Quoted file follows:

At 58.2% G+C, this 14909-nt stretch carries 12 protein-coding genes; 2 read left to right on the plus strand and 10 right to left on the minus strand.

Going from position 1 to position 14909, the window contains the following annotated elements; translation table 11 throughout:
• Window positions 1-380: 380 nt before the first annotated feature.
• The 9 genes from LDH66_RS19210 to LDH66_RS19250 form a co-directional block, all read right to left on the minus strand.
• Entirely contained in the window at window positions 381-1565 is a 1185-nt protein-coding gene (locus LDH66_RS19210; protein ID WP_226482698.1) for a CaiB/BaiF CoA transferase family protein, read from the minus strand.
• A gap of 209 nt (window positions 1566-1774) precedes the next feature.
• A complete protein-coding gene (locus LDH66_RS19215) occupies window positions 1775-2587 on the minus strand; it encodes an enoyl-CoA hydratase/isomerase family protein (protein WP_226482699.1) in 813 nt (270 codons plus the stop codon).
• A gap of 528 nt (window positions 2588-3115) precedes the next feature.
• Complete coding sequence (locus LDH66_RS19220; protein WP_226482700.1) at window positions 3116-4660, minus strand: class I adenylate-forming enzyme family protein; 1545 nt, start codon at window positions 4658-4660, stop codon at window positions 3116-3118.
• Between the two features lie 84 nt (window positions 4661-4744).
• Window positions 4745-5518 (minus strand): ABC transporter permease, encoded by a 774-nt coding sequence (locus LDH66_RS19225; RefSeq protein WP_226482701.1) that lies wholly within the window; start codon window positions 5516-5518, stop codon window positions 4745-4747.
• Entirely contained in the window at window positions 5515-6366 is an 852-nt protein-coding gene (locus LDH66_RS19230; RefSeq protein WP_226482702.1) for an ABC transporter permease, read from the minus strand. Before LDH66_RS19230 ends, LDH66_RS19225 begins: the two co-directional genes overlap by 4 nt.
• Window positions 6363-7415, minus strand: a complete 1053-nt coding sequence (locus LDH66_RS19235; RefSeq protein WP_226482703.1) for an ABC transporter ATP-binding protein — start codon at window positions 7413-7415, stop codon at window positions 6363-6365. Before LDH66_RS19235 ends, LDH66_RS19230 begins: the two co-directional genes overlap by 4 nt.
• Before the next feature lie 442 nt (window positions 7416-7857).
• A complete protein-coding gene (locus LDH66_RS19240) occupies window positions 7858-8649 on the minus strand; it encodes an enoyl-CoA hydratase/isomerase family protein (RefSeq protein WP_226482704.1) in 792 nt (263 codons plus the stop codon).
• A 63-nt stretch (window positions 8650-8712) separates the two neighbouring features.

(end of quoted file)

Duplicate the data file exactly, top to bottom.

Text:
At 58.2% G+C, this 14909-nt stretch carries 12 protein-coding genes; 2 read left to right on the plus strand and 10 right to left on the minus strand.

Going from position 1 to position 14909, the window contains the following annotated elements; translation table 11 throughout:
• Window positions 1-380: 380 nt before the first annotated feature.
• The 9 genes from LDH66_RS19210 to LDH66_RS19250 form a co-directional block, all read right to left on the minus strand.
• Entirely contained in the window at window positions 381-1565 is a 1185-nt protein-coding gene (locus LDH66_RS19210; protein ID WP_226482698.1) for a CaiB/BaiF CoA transferase family protein, read from the minus strand.
• A gap of 209 nt (window positions 1566-1774) precedes the next feature.
• A complete protein-coding gene (locus LDH66_RS19215) occupies window positions 1775-2587 on the minus strand; it encodes an enoyl-CoA hydratase/isomerase family protein (protein WP_226482699.1) in 813 nt (270 codons plus the stop codon).
• A gap of 528 nt (window positions 2588-3115) precedes the next feature.
• Complete coding sequence (locus LDH66_RS19220; protein WP_226482700.1) at window positions 3116-4660, minus strand: class I adenylate-forming enzyme family protein; 1545 nt, start codon at window positions 4658-4660, stop codon at window positions 3116-3118.
• Between the two features lie 84 nt (window positions 4661-4744).
• Window positions 4745-5518 (minus strand): ABC transporter permease, encoded by a 774-nt coding sequence (locus LDH66_RS19225; RefSeq protein WP_226482701.1) that lies wholly within the window; start codon window positions 5516-5518, stop codon window positions 4745-4747.
• Entirely contained in the window at window positions 5515-6366 is an 852-nt protein-coding gene (locus LDH66_RS19230; RefSeq protein WP_226482702.1) for an ABC transporter permease, read from the minus strand. Before LDH66_RS19230 ends, LDH66_RS19225 begins: the two co-directional genes overlap by 4 nt.
• Window positions 6363-7415, minus strand: a complete 1053-nt coding sequence (locus LDH66_RS19235; RefSeq protein WP_226482703.1) for an ABC transporter ATP-binding protein — start codon at window positions 7413-7415, stop codon at window positions 6363-6365. Before LDH66_RS19235 ends, LDH66_RS19230 begins: the two co-directional genes overlap by 4 nt.
• Before the next feature lie 442 nt (window positions 7416-7857).
• A complete protein-coding gene (locus LDH66_RS19240) occupies window positions 7858-8649 on the minus strand; it encodes an enoyl-CoA hydratase/isomerase family protein (RefSeq protein WP_226482704.1) in 792 nt (263 codons plus the stop codon).
• A 63-nt stretch (window positions 8650-8712) separates the two neighbouring features.